REGULATIONS OF ORPHAN DRUGS IN USA, EU AND INDIA-A COMPARATIVE STUDY
Orphan drugs are the drugs and natural products used in treatment, diagnosis, or prevention of rare disease. The orphan drug regulation varies in different countries. Initially a guideline (Orphan Drug Act) for orphan drugs has been made in the USA. Exemption from application filing fees, tax credits for clinical research, marketing exclusivity for definite period of time and grant for phase I/II clinical trials are among the benefits given to the manufacturer of orphan drugs. As a result of these benefits number of drugs for the treatment of rare disease has been increased significantly in the last few decades. The orphan drug program can help the pharmaceutical companies in earning profit and recovering their investment even with small patient population in the developed countries. In 2001 a conference was held by the Indian Drugs Manufactures Association (IDMA) where a group of pharmacologists requested the Indian Government to establish the Orphan Drug Act in India. Indian rare disease population depends on developed countries approved orphan drugs because regulation for the orphan drugs has not been made by the Indian government. Developing countries are also feeling they should do something to promote the research and manufacturing of orphan drugs. The scarcity of regulation of orphan drugs adversely affects the economic growth of Indian medicinal industries. The present study reviews the orphan drug regulations in US, EU and India and raises some of the recent issues concerned to their regulation.
2. European Medicine Agency [Internet]. Medicines for Rare Diseases: 3–5; 2016 [cited 2016 Apr 13]. Available from:
3. Engel PA, Bagal S, Broback M, Boice N. The Need for Stronger Educational Initiatives for Physicians. Journal of Rare Disorder. 2013; 1(2):1–15.
4. Hall AK and Carlson MR. The Current Status of Orphan Drug Development in Europe and the US. International Journal of Rare Disorder Research. 2014; 3(1): 1–7.
5. Orphan Drug Report [Internet]. Welcome to the Evaluate Pharma Orphan Drug Report. [updated 2015 oct 30; cited 2016 Apr 3] Available from: http://www.evaluategroup.Com/public/reports/EvaluatePharma-Orphan-Drug-Report-2015.
6. Kataria MK, Garg M, Anand V, Bilandi A, Kukkar V, Bhandari A. An Insight on Regulations Governing Orphan Diseases and Drugs. Research Journal of Pharmaceutical, Biological and Chemical Sciences. 2011; 2(3): 373–84.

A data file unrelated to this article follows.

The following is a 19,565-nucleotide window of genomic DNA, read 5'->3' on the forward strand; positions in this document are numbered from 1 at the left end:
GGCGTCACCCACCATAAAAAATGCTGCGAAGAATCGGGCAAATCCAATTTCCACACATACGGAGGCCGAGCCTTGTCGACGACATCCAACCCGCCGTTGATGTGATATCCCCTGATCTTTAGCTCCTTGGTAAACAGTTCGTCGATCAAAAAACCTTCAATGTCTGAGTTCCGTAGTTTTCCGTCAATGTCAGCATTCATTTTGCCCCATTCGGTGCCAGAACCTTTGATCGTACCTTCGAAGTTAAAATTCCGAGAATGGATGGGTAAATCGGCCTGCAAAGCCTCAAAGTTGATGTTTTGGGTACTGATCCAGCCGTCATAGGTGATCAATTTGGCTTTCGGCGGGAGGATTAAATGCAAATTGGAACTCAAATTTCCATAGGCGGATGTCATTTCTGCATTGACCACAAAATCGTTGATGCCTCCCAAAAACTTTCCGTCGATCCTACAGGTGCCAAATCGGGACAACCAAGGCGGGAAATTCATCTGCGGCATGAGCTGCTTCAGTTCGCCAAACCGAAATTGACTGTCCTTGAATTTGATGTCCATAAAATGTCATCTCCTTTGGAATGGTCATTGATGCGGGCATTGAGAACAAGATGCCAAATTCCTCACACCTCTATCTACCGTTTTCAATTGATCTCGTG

7. Addison A, Alagille D, Amyotrophic S, Sclerosis L, Hyperplasia A. List of Rare Diseases. Drug News and Perspectives. 1996; 9(8): 4–6.
8. Davis H and Smith J. Orphan Drug Law Matures into Medical Mainstay. International Journal of Rare Disorder Research. 1999; 33(3): 11-16.
9. Kesselheim AS. Innovation and the Orphan Drug Act 1983-2009. Regulatory and Clinical Characteristics of Approved Orphan Drugs. 2015; (DC):1–12.
10. Rare Diseases: Common Issues in Drug Development [Internet]. Guidance for Industry Rare Diseases; 2015 Aug [cited 2016 Apr 10]. Available from:
11. McNeilly EK. Designating an Orphan Product: Drug and Biological Products - Orphan Drug Regulations [Internet]. Regulatory History 283745; 2014 [cited 2016 Apr 16] Available from:
12. Sharma A, Jacob A, Tandon M, Kumar D. Orphan drug: Development Trends and strategies. Journal of Pharmacy and Bio-Allied Sciences. 2010; 2(4):290-9.
13. Seoane VE, Rodriguez MR, Szeinbach SL, Visaria J, Incentives for orphan drug research and development in the United States, Orphanet Journal of Rare Disease, 2008; 4(3):33.
14. Orphanet -The portal for rare diseases and orphan drugs [Internet]. Orphan drugs in the United States of America; 2016 [cited 2016 Apr 26] Available from:
15. European Union. Commission Regulation (EC) No 141/2000 of the European Parliament. Official Journal of European Union [Internet]. 2000 [cited 2016April 30]; L18:1–5. Available from:
16. European Union. Commission Regulation (EC) No 2003/C 178/02 of the European Parliament. Official Journal of the European Communities [Internet]. 2003 [cited2016 May 4]; L178:1-7. Available from:
17. Gajra BB and Limbachiya S. Absence of Regulations for Orphan Drugs in India : Ignorance of the Government [Internet]. 2015 [cited 2016 May 7] Available from:
18. Divya VC and Sathasivasubramanian S. Submandibular Sialolithiasis - A report of two cases. The Journal of Medical Research. 2015; 1(1): 05-07.
19. Hathaway C, Manthei J, Scherer CZ. Food and Drug Law Institute. 2009; (3).
20. Janodia MD, Chauhan A, Hakak SM, Sreedhar D, Ligade VS, Udupa N. Data Exclusivity Provisions in India: Impact on Public Health. Journal of Intellectual Property Rights. 2008;13 (5):442–6.
This work is licensed under a Creative Commons Attribution-NonCommercial 4.0 International License.
The International Journal of Drug Regulatory affairs require a formal written transfer of copyright from the author(s) for each article published. We therefore ask you to complete and return this form, retaining a copy for your records. Your cooperation is essential and appreciated. Any delay will result in a delay in publication.
I/we have read and agree with the terms and conditions stated Page 2 of this agreement and I/we hereby confirm the transfer of all copyrights in and relating to the above-named manuscript, in all forms and media, now or hereafter known, to the International Journal of Drug Regulatory affairs, effective from the date stated below. I/we acknowledge that the IJDRA is relying on this agreement in publishing the above-named manuscript. However, this agreement will be null and void if the manuscript is not published in the IJDRA.
Download link for COPYRIGHT FORM